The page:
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dc.contributor.advisorVAN DEN BUSSCHE, Jan-
dc.contributor.authorNEVEN, Frank-
dc.description.abstractThis dissertation introduces query languages for structured documents and investigates their expressiveness and optimization. It is natural to model structured documents, like for example XML documents, by labeled trees where the children of a node are ordered. We therefore revisit some of the established formal language theory formalisms for computations on trees but approach them from a query language perspective. We start with a study of the classical formalism of attribute grammars to query documents modeled as derivation trees of context-free grammars. By restricting the attributes to Booleans and relations, and the semantic rules to propositional logic and first-order logic formulas, respectively, we obtain powerful query languages well suited for expressing unary and relational queries. Further restrictions as well as generalizations lead to a complete picture of the expressiveness of such languages. Interestingly, we show that the above formalisms can be readily implemented on top of a deductive database by exhibiting a translation into datalog with negation. In the rest of the dissertation, we focus on formalisms expressing unary, also called selection, queries. These are important as, on the one hand, they constitute the most simple and common form of document querying, and, on the other hand, they form the basis of more general query languages transforming documents into other documents. Specifically, we introduce extensions of attribute grammars (extended AGs) to query documents modeled by extended context-free grammars which correspond more closely to the actual XML document type definitions (DTDs). A fundamental difference is that now derivation trees are no longer ranked, which means that nodes need not have a fixed maximal number of children. This seemingly innocent difference greatly complicates the definition of attribute grammars. We give full account of the expressiveness of the query languages based on this formalism and obtain the exact complexity of various optimization questions. Next, we abandon attribute grammars and turn to another well-studied computation model for trees: the tree automaton. In particular, we want to understand how such automata, on both ranked and unranked trees, can be used to express unary structured document queries. Concretely, we define a query automaton (QA) as a two-way deterministic finite automaton over trees that can select nodes depending on the state and the label at those nodes. We study the expressiveness of QAs and investigate the exact complexity of various optimization questions. Finally, we apply the techniques and results obtained in this work. We drastically improve the upper bound on the complexity of the equivalence test of Region Algebra expressions from iterated exponential to EXPTIME by essentially translating the latter into equivalent extended AGs. By employing the techniques used to obtain our expressiveness results, we establish the expressiveness as a pattern language of the actual XML transformation language XSLT. Further, we obtain that our languages are more expressive than most current query languages for structured documents and semi-structured data. As argued by Suciu [Suc98], dealing with the inherent order of children of nodes in documents is a major research issue in the design of query languages for semistructured data and XML. An important contribution of this work is that all proposed query languages can take this ordering into account.-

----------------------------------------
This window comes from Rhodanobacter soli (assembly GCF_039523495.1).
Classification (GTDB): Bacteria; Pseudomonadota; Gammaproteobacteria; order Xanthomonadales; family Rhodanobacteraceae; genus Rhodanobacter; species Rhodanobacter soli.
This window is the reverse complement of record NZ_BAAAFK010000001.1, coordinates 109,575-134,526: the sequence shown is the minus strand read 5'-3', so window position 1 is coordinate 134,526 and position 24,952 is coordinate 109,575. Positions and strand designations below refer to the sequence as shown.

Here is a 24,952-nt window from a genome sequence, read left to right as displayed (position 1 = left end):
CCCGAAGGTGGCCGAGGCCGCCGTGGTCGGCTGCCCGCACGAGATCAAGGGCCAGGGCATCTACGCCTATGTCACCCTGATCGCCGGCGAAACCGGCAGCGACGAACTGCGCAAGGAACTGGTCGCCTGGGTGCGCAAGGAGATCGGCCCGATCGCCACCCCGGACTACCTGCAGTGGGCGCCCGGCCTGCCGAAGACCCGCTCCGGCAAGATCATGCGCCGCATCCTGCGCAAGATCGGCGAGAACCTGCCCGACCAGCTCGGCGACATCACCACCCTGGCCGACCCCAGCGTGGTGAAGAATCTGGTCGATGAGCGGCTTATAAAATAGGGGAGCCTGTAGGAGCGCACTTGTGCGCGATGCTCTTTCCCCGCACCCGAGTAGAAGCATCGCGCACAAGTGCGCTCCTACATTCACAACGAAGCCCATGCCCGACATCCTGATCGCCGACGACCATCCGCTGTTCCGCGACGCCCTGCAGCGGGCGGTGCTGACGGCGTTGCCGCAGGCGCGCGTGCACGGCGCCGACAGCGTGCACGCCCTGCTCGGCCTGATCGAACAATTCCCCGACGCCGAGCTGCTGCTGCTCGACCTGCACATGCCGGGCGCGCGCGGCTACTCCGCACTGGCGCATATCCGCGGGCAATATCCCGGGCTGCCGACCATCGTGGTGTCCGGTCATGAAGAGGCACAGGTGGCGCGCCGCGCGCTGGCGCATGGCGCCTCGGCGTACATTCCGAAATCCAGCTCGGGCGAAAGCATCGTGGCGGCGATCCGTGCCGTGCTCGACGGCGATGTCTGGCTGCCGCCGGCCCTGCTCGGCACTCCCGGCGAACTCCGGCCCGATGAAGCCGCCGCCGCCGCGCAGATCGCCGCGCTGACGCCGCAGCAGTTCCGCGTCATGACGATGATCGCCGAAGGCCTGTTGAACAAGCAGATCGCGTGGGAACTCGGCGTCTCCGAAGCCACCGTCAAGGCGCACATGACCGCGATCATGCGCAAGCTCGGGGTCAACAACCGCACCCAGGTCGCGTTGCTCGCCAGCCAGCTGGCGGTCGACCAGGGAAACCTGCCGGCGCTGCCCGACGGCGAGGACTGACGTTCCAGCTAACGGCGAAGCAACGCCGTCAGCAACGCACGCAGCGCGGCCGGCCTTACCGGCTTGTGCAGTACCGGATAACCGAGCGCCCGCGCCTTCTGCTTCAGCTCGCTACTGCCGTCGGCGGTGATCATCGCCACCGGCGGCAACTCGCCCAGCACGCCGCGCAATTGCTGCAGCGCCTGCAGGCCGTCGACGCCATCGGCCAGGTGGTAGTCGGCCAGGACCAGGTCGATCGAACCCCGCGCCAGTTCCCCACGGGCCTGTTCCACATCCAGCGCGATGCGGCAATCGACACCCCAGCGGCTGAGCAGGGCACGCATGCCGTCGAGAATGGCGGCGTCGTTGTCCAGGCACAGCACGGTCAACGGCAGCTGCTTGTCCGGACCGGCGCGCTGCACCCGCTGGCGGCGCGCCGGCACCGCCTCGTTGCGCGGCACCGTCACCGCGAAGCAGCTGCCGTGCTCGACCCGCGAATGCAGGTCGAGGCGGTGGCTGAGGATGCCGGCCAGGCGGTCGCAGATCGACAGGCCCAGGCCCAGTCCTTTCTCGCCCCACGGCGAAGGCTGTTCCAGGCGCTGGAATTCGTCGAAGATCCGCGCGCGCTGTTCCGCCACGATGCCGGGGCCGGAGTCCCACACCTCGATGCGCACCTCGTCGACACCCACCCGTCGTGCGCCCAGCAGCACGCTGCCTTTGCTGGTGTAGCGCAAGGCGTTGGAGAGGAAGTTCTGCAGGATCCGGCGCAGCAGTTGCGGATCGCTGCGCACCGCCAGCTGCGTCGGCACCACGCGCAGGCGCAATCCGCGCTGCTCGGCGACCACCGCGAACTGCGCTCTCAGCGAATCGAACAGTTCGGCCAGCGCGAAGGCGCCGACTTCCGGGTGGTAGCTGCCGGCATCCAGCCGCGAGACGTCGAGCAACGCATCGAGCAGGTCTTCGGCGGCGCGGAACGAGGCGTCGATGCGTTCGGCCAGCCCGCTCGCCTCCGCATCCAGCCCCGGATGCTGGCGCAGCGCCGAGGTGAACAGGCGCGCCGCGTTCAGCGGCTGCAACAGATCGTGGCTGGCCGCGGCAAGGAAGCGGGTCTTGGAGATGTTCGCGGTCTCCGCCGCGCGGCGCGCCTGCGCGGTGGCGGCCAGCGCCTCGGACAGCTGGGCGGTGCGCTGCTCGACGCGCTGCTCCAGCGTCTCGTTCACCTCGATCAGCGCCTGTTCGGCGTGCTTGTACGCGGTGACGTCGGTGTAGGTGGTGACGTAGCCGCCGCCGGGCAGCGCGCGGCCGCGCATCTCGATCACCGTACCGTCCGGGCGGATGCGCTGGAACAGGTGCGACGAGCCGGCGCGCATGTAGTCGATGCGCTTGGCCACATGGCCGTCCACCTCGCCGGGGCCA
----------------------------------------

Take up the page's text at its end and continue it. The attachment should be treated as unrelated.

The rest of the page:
dc.publisherUHasselt Diepenbeek-
dc.titleDesign and analysis of query languages for structured documents. A formal and logical approach-
dc.typeTheses and Dissertations-
local.type.specifiedPhd thesis-
item.accessRightsOpen Access-
item.fulltextWith Fulltext-
item.fullcitationNEVEN, Frank (1999) Design and analysis of query languages for structured documents. A formal and logical approach.-
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